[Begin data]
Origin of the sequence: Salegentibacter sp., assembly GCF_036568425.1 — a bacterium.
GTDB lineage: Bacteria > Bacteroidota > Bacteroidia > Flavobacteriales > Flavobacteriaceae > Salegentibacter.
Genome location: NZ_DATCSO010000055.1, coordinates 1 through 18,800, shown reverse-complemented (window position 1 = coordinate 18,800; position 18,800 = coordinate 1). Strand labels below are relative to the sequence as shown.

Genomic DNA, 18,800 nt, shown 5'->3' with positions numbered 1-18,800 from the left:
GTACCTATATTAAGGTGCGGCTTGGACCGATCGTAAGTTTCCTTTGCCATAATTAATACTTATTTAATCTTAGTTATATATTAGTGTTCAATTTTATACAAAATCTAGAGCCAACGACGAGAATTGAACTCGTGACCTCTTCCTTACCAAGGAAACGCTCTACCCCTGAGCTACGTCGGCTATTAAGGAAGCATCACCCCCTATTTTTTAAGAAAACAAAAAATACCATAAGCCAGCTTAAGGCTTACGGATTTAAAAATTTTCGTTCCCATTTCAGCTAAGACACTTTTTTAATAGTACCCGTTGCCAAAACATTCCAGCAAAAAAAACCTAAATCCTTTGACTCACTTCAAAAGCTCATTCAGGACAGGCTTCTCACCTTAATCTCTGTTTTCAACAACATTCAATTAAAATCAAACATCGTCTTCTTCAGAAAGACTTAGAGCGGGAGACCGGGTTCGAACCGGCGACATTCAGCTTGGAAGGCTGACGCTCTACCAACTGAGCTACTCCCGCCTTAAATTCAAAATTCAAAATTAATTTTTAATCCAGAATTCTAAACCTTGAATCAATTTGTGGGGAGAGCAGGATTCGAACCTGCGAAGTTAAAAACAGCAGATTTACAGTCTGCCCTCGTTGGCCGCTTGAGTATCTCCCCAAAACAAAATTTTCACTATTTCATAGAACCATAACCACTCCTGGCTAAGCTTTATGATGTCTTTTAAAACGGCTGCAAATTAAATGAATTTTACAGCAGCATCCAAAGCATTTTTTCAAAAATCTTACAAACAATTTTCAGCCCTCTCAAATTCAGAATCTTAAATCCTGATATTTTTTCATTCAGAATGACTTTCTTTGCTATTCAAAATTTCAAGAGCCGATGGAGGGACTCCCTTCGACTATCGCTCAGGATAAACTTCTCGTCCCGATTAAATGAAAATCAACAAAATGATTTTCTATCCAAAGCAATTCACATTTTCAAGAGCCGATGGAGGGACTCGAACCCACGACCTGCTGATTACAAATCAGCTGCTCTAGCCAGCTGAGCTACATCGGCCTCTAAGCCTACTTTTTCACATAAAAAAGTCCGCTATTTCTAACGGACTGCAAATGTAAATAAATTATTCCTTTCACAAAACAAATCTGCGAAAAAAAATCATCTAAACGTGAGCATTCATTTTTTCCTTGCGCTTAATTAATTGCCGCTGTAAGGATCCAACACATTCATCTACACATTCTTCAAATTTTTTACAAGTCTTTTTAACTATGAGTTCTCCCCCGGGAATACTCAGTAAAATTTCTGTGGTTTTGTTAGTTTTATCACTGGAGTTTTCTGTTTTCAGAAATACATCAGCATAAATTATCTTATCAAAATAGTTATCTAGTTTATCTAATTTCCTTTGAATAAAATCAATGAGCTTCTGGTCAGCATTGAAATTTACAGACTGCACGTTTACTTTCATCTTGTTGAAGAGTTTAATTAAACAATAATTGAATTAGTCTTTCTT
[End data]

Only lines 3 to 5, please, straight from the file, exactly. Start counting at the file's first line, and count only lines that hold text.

Genome location: NZ_DATCSO010000055.1, coordinates 1 through 18,800, shown reverse-complemented (window position 1 = coordinate 18,800; position 18,800 = coordinate 1). Strand labels below are relative to the sequence as shown.

Genomic DNA, 18,800 nt, shown 5'->3' with positions numbered 1-18,800 from the left:
GTACCTATATTAAGGTGCGGCTTGGACCGATCGTAAGTTTCCTTTGCCATAATTAATACTTATTTAATCTTAGTTATATATTAGTGTTCAATTTTATACAAAATCTAGAGCCAACGACGAGAATTGAACTCGTGACCTCTTCCTTACCAAGGAAACGCTCTACCCCTGAGCTACGTCGGCTATTAAGGAAGCATCACCCCCTATTTTTTAAGAAAACAAAAAATACCATAAGCCAGCTTAAGGCTTACGGATTTAAAAATTTTCGTTCCCATTTCAGCTAAGACACTTTTTTAATAGTACCCGTTGCCAAAACATTCCAGCAAAAAAAACCTAAATCCTTTGACTCACTTCAAAAGCTCATTCAGGACAGGCTTCTCACCTTAATCTCTGTTTTCAACAACATTCAATTAAAATCAAACATCGTCTTCTTCAGAAAGACTTAGAGCGGGAGACCGGGTTCGAACCGGCGACATTCAGCTTGGAAGGCTGACGCTCTACCAACTGAGCTACTCCCGCCTTAAATTCAAAATTCAAAATTAATTTTTAATCCAGAATTCTAAACCTTGAATCAATTTGTGGGGAGAGCAGGATTCGAACCTGCGAAGTTAAAAACAGCAGATTTACAGTCTGCCCTCGTTGGCCGCTTGAGTATCTCCCCAAAACAAAATTTTCACTATTTCATAGAACCATAACCACTCCTGGCTAAGCTTTATGATGTCTTTTAAAACGGCTGCAAATTAAATGAATTTTACAGCAGCATCCAAAGCATTTTTTCAAAAATCTTACAAACAATTTTCAGCCCTCTCAAATTCAGAATCTTAAATCCTGATATTTTTTCATTCAGAATGACTTTCTTTGCTATTCAAAATTTCAAGAGCCGATGGAGGGACTCCCTTCGACTATCGCTCAGGATAAACTTCTCGTCCCGATTAAATGAAAATCAACAAAATGATTTTCTATCCAAAGCAATTCACATTTTCAAGAGCCGATGGAGGGACTCGAACCCACGACCTGCTGATTACAAATCAGCTGCTCTAGCCAGCTGAGCTACATCGGCCTCTAAGCCTACTTTTTCACATAAAAAAGTCCGCTATTTCTAACGGACTGCAAATGTAAATAAATTATTCCTTTCACAAAACAAATCTGCGAAAAAAAATCATCTAAACGTGAGCATTCATTTTTTCCTTGCGCTTAATTAATTGCCGCTGTAAGGATCCAACACATTCATCTACACATTCTTCAAATTTTTTACAAGTCTTTTTAACTATGAGTTCTCCCCCGGGAATACTCAGTAAAATTTCTGTGGTTTTGTTAGTTTTATCACTGGAGTTTTCTGTTTTCAGAAATACATCAGCATAAATTATCTTATCAAAATAGTTATCTAGTTTATCTAATTTCCTTTGAATAAAATCAATGAGCTTCTGGTCAGCATTGAAATTTACAGACTGCACGTTTACTTTCATCTTGTTGAAGAGTTTAATTAAACAATAATTGAATTAGTCTTTCTT